Ahh, the life's lessons I learn! Some are profound, some are arcane, and some are practical. This week's is most definitely the latter...and may save you a helluva lot of hassle.
So last week, leaving work at about 6:45, I found a wallet outside my office. It belonged to a freshman McGill University faculty of science student.
No cash inside--either by design or prior act of larceny--but a bunch of receipts, a student ID and residence entry swipe card, bank/debit card and most importantly, attached by a thick metal ring, a set of house/apartment keys.
What was missing was any fast and easy way to contact this person.
Now maybe I'm old school, but me separated from this kind of stuff sets me into panic mode, so I assumed it for this person and took it upon myself to find a way to contact her.
What was supposed to be a relaxing supper and work session at home was thrown askew by me trying to track this person via Facebook (she's probably still wondering who this stranger is trying to befriend her) and then by phone. I called the number on the residence card, but it led to a voicemail and rebound instructions to a website. I went to said website and left an email at the "info@" address.
Knowing that neither would be attended to until the morning, I clicked over to the List of Residences on the McGill site and picked one at random. Obviously, they couldn't tell me whether this student lived there, but after checking to confirm that she didn't, they gave me another number to call, McGill Central Security.
Doing all this while eating, I dialed Central Security who suggested I drop the wallet by their offices, which was only about 10 blocks away on the same street where I lived, but there was only so far I was going to go with the immediate dinner interruption I explained.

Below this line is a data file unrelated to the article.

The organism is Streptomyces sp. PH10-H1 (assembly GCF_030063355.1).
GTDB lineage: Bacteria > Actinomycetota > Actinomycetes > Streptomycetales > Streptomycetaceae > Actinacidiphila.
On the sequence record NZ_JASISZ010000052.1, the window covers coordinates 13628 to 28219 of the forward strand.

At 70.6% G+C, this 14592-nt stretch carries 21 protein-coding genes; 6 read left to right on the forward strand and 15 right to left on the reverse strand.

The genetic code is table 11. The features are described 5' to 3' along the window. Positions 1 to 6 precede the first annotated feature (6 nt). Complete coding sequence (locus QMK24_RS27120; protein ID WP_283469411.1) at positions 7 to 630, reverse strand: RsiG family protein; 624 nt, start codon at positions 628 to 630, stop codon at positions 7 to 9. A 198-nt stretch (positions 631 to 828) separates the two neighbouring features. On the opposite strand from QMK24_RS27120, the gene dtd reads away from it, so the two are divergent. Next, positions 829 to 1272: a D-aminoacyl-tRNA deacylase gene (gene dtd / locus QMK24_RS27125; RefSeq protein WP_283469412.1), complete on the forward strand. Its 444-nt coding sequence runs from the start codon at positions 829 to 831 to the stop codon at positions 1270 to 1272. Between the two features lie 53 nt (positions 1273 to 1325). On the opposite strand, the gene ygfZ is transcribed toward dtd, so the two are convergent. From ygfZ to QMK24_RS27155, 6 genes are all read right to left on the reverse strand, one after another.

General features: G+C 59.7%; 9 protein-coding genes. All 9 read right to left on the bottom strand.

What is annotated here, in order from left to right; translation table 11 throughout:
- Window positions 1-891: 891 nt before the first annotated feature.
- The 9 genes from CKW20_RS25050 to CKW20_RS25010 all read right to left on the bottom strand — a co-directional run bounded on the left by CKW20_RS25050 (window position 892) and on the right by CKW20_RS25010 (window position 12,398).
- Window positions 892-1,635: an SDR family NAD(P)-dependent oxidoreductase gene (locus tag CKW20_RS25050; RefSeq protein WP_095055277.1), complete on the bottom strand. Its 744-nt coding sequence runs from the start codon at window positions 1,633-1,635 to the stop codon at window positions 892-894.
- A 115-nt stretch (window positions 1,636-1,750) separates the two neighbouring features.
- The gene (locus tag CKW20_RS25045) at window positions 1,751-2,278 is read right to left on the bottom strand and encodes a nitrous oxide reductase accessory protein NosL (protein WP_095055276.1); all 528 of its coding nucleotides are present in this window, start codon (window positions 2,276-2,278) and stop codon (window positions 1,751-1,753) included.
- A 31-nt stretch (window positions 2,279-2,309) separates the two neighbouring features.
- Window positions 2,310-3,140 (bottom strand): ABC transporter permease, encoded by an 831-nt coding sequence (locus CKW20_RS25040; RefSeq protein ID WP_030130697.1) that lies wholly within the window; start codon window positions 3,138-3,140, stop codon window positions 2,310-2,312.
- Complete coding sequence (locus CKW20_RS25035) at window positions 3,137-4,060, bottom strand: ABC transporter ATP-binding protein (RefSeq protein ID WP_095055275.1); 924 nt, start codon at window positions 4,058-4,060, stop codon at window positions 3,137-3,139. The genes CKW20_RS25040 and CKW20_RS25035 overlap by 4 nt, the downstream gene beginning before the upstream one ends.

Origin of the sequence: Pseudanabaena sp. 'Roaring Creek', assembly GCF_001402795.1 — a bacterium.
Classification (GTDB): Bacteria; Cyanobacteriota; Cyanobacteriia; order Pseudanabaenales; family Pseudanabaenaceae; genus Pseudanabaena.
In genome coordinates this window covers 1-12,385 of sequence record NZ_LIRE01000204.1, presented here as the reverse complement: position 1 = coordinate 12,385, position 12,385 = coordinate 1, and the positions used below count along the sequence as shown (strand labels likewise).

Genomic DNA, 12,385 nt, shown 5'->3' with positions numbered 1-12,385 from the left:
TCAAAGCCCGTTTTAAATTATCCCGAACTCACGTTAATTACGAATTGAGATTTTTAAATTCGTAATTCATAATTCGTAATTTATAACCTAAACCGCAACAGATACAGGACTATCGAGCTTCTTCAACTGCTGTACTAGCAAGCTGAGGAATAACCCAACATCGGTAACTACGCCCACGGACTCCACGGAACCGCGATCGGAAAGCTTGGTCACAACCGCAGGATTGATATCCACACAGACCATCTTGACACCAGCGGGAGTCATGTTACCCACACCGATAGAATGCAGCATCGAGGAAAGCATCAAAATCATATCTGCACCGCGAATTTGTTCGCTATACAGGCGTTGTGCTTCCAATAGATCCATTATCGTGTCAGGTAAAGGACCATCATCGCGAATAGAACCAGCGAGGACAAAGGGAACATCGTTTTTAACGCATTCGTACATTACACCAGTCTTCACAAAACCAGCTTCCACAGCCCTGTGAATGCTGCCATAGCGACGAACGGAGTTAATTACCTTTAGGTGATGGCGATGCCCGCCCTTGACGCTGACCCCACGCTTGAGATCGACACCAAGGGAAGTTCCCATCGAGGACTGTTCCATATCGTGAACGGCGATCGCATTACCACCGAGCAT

"No problem," the woman said. "Just drop it by tomorrow."
"But I have her keys."
"Well, you can also drop it by the nearest police station. They have better ways of tracking this person down."
Great. So now, two-and-a-half-hours after I'd found it, this cursed wallet had become some sort of millstone around my neck.
I cajoled the Security person to do some of her own research, take my number in case they find the wallet's owner, and call me if there is any success.
At 11:11 p.m., the wallet's owner texted.
"Hey. I heard u found my keys n ID.
Thank u! Where could I get them back?"
I called the number on the text, and spoke to someone who was surprisingly less concerned with the matter than I was. End result is that I left the wallet with my building's doorman, and I think it has been picked up.
Not that I mind terribly, and I know it adds to my karmic account, but I spent the good part of four hours trying to track down someone who lost her wallet. Her problem became mine. I'm sure there are others that would've said "Screw it," and tossed the wallet back on the street for someone else to deal with.
So here's the lesson.
Emblazon anything you value
with an easy way
to contact you
I have my email and phone number on the back of my iPad, my iPhone and inside my written journal. I have at least one business card in my wallet, my briefcase, in the pockets of favorite jackets and coats, and inside and outside every piece of luggage when I travel. My dogs are tagged. There's even a little sticker inside high-end umbrellas.
Yeah, maybe I'm anal-retentive about it. But at least I'm not a burden on someone else if MY stuff gets lost.
Identify all your important stuff. (Or as they say in the Tom Peters-ian marketing world, "Establish your personal brand.")
Make life easy for you.
AND for someone who may become inadvertently connected to you.
It may be the difference between found...or lost.